D. Inflammatory Diseases

A growing number of reports have suggested that ER stress may contribute to inflammation and inflammation-related diseases (57). Rats expressing a misfolding-prone and ER stress-promoting human HLA-B27 protein in macrophages exhibit inflammation in the joints and the intestine (29, 178). Humans with HLA-B27 are at increased risk of developing seronegative spondyloarthropathies such as ankylosing spondylitis (AS), a potentially disabling form of arthritis characterized by spinal inflammation and enthesopathy (174). These observations are consistent with the fact that activation of ER stress has been associated with hyperinflammatory responses in macrophages. Indeed, recent findings demonstrate that ER-stressed macrophages are hyperresponsive to TLR stimulation in an XBP1-dependent manner (112). These findings, in addition to the observation that XBP1 is involved in TLR signaling pathways in the absence of ER stress (112), support the notion that XBP1 is a positive regulator of TLR gene induction and inflammatory programs. The observation that ER stress and the IRE1/XBP1 pathway per se may promote inflammation by regulating the intensity and duration of inflammatory responses is quite intriguing and directs our attention to a broad range of diseases that are associated with inflammation and the upregulation of ER stress-responsive genes (57, 112). Among those diseases, cardiovascular diseases and diseases involving intestinal inflammation are the best characterized.

Increasing evidence indicates that the ER stress response is activated in atherosclerotic lesions including in macrophages and endothelial cells (120, 173). Various pathological mediators of atherosclerosis can trigger ER stress pathways including oxidative stress, oxysterols, pathological levels of intracellular lipids such as cholesterol and saturated fatty acids characteristic of diseases, and conditions associated with obesity (173). Whether ER stress-mediated outputs such as hyperinflammatory reactions and cell death contribute to the development of atherosclerosis in vivo is an exciting question that requires further investigation (57, 173).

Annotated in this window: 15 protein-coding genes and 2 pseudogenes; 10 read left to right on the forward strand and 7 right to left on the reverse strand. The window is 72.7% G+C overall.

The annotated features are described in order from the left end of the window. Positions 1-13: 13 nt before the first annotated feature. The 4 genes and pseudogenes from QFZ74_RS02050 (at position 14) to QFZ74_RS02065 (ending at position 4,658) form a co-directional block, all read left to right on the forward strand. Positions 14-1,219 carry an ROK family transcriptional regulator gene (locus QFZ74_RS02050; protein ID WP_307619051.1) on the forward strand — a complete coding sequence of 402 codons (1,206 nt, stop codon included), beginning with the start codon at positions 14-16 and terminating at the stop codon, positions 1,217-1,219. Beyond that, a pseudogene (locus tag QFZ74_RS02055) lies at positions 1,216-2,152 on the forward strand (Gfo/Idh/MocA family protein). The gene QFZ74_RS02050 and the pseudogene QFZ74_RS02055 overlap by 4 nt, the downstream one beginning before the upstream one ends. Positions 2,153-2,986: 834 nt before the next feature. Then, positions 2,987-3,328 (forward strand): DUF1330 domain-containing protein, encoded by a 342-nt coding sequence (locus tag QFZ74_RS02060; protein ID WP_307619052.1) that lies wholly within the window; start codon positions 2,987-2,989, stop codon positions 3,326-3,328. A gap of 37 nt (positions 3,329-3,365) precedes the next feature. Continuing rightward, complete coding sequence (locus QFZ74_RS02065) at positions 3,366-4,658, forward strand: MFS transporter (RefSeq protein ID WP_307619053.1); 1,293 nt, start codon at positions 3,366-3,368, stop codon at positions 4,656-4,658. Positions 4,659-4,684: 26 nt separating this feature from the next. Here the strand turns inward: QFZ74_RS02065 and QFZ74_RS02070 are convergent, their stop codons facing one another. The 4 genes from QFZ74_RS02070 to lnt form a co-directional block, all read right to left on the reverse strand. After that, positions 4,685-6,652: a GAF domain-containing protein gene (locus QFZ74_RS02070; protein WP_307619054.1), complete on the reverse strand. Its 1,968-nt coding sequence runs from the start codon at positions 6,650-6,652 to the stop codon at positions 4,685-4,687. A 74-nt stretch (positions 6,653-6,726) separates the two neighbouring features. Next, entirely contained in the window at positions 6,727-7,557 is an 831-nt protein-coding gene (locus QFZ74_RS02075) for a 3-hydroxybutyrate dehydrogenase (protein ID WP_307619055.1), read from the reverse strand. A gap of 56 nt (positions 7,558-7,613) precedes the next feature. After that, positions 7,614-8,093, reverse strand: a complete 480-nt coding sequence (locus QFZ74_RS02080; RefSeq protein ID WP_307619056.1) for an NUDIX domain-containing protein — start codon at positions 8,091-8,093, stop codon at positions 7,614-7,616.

The intestinal epithelium is exposed to a diverse array of pathogens and commensal bacteria as well as numerous metabolic products derived from the host and the microbial community. At the same time, the intestinal epithelium secretes via specialized secretory cells such as Paneth cells and goblet cells antimicrobial and regulatory molecules that are key in maintaining tissue homeostasis. As such, the intestine is a key organ where both inflammatory pathways and ER stress pathways are present and crucial. It is therefore not surprising that deficiencies in ER stress pathways can lead to intestinal inflammation (71, 118). IRE1β is a homolog of IRE1α mainly expressed in colonic and gastric epithelial cells whose deficiency is associated with increased susceptibility to dextran sodium sulfate (DSS)-mediated colitis (12). Similarly, mice with XBP1 deficiency in intestinal epithelium develop a spontaneous enterocolitis and display increased susceptibility to DSS-mediated colitis (70). Moreover, in humans, XBP1 polymorphisms were identified as risk factors for the human inflammatory bowel diseases Crohn's disease and ulcerative colitis (70). Other ER stress-causing mutations have been associated with intestinal inflammation (71, 118). One example is illustrated by the study of an ER-residing protein disulfide isomerase (PDI) family member, anterior gradient 2 (AGR2). AGR2 deficiency results in the accumulation of misfolded proteins in the ER (203). Similarly to XBP1-deficient mice, AGR2 mice exhibit severe intestinal inflammation. Part of the inflammation observed in XBP1- and AGR2-deficient mice is probably caused by deficiencies in Paneth cells and goblet cells; however, it is likely that ER stress per se can intersect with the immune response and contribute to the excessive, pathological inflammation observed in these diseases.


A. The UPRosome as an Integrator of Physiological and Pathological Stress Responses

The UPR is a complex signal transduction pathway, essential for the survival and function of specialized secretory cells. Genetic evidence in different animal models revealed a vital function of UPR components in the development and function of plasma B cells, pancreatic exocrine and endocrine cells, and salivary glands. Remarkably, new functions of the UPR have emerged in other tissues where this pathway modulates lipid and cholesterol levels in addition to regulating the innate immune system. The UPR also participates in balancing global homeostasis by controlling the levels of insulin and its consequences in the liver, in addition to metabolic control at the hypothalamus level. To add more complexity to all these findings, genetic studies targeting specific UPR components indicate that the function and impact of distinct UPR signaling branches may differ drastically when the same tissue is analyzed. In addition to operating in diverse physiological processes, chronic ER stress is linked to a variety of diseases related to abnormal protein folding and ER dysfunction. Thus the UPR is becoming a relevant target for therapeutic intervention in a wide variety of disease conditions.